We were recently able to speak with CEO John Casella and CFO Ned Coletta of Casella Waste Systems (CWST). Here are some highlights from that discussion, primarily focusing on the changing disposal dynamics in the Northeast, as Casella views them, as well as other ongoing, positive developments at the company.
That was Then, This is Now
Despite its density and high tip fees, the Northeast has been a difficult market for the solid waste industry during the past five years, plagued by overcapacity and very competitive pricing, exacerbated by the loss of volumes in the Great Recession and the subsequent slow recovery. Casella believes that the situation is now reversing, and that the Northeast market, particularly in the areas Casella is a player in, has a runway of three to five years of improving fundamentals, with the balance of power shifting back to the disposal facility owners from the haulers.
By Casella’s estimation, roughly 1.5 million tons of disposal capacity has closed in the last three years, and an additional 1.3 million tons per year is expected to close in the next several years, only partially offset by capacity additions of 0.4 million tons. This represents a net closure of 2.4 million tons, or roughly 25 percent of estimated total capacity in the New England market.
Since 2003, Casella has added more than 80 million tons of new landfill capacity, from roughly 30 million tons in 2003 to 110 million tons in 2014. Casella’s disposal facilities were operating well under capacity, and during the past two years, the company has made a major push to increase landfill volumes, resulting in a gain of 660,000 tons.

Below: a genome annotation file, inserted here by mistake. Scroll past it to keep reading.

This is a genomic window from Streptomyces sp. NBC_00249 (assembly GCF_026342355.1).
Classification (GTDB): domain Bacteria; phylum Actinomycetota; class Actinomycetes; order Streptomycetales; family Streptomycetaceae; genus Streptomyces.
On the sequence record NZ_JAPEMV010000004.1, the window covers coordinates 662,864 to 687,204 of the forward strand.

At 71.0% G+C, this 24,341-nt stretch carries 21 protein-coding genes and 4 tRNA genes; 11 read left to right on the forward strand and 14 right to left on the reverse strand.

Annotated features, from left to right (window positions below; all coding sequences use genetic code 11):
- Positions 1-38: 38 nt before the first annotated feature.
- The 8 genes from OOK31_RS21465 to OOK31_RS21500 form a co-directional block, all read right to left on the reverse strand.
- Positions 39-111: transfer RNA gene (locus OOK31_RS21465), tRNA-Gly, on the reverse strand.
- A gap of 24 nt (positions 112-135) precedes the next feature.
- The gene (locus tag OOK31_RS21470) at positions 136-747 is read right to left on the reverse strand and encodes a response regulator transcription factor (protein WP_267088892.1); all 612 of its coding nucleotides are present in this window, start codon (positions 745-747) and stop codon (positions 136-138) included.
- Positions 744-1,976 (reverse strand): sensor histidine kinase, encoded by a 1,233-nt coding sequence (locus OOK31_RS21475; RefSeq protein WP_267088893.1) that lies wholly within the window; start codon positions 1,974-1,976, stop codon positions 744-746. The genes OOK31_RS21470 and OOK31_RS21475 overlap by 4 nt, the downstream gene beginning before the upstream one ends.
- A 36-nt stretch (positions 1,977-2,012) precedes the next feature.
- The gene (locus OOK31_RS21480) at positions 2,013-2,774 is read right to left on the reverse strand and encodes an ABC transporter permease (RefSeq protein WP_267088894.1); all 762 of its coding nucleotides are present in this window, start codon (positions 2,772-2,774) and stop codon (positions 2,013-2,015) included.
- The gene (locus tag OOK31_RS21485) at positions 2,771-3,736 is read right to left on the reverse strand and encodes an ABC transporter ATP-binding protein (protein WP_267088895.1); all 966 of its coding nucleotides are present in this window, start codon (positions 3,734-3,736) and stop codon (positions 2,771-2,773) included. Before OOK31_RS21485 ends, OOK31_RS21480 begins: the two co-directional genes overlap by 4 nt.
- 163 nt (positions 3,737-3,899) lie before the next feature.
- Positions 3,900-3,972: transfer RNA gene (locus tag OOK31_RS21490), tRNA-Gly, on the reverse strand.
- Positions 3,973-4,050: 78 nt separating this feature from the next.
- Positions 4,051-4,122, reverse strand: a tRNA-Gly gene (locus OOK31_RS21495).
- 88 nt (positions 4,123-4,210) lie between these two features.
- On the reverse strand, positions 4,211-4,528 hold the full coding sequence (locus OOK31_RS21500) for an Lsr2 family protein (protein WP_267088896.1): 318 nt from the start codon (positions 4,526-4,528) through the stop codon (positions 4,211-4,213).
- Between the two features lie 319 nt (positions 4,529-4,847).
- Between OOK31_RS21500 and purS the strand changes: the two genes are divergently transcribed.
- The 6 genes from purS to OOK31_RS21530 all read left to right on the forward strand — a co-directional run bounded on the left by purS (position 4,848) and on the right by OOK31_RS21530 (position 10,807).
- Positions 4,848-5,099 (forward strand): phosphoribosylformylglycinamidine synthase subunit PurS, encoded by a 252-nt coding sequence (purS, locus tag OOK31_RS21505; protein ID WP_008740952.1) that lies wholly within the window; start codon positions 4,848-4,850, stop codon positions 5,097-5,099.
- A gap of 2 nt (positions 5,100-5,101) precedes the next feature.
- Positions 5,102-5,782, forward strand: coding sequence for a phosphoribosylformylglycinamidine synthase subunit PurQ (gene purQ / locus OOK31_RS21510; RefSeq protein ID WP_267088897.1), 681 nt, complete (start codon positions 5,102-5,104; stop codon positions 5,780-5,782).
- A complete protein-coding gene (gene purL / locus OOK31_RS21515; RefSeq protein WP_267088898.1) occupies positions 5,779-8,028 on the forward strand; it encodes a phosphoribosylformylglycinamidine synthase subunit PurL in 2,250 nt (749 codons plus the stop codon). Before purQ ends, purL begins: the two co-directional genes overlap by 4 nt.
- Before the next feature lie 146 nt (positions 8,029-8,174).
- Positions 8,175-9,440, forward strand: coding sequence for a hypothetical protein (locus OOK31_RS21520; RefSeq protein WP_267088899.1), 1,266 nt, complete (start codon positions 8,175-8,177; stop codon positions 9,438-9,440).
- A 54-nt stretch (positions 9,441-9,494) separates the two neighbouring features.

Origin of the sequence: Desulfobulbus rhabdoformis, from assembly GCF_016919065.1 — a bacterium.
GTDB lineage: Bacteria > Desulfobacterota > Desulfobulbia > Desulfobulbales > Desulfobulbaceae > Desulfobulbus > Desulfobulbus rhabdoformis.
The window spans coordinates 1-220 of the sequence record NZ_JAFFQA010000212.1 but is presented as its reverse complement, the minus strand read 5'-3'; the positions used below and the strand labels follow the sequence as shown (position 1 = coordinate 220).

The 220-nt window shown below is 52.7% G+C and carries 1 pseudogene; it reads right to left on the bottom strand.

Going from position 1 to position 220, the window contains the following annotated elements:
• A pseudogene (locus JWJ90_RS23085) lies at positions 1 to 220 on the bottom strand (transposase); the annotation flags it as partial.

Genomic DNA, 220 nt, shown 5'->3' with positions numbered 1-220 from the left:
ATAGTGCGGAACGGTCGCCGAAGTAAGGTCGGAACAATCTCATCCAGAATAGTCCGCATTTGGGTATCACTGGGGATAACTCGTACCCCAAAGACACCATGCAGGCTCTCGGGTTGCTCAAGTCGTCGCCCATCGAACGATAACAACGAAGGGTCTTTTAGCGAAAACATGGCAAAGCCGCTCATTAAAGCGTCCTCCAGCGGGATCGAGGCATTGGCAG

As a result, Casella is now operating fairly close to permitted capacity, at least in its Eastern (or New England) region. With that accomplished, the company intends to switch its strategic focus from volume to price, now looking to improve the returns on its facilities. In fact, for 2015, it has budgeted flat landfill disposal volume, and its internal growth goal stems primarily from expected price gains.
The Two Faces of the Northeast
Casella’s optimistic outlook stands in direct contrast to Progressive Waste Solutions’ (BIN’s) recent experience and results in the Northeast region, which have been a source of disappointment for the company with depressed margins. It appears the old adage “location, location, location” applies here as well. Casella’s estimates and outlook for a changing supply/demand disposal dynamic are very state specific, and concentrated in the New England portion of the Northeast—in particular, the states of Maine, Massachusetts, New Hampshire and Vermont.
Of particular note in this market area is the fact that several of the solid waste companies–Casella Waste, Waste Management and Covanta–have actually shut down capacity in the New England area, which is generally unheard of in the industry, given that closure/post-closure liabilities get triggered.
Progressive Waste is a much bigger player in the state of New York, particularly given its enormous Seneca Meadows landfill, which is not yet enjoying the same dynamics. In its Western region–western New York and northern Pennsylvania–Casella’s facilities remain underutilized, as it has 400,000 tons of excess capacity in this area.
That said, even in western New York state, pricing seems to be getting more rational—no upturn yet, but perhaps nearing the end of the downward slide. Progressive also had a large presence in the competitive Long Island market, which the company has just exited with the sale of its Long Island operations to Winters Brothers. Progressive was able to redeploy the proceeds into tuck-in acquisitions in Texas, which carry higher margins.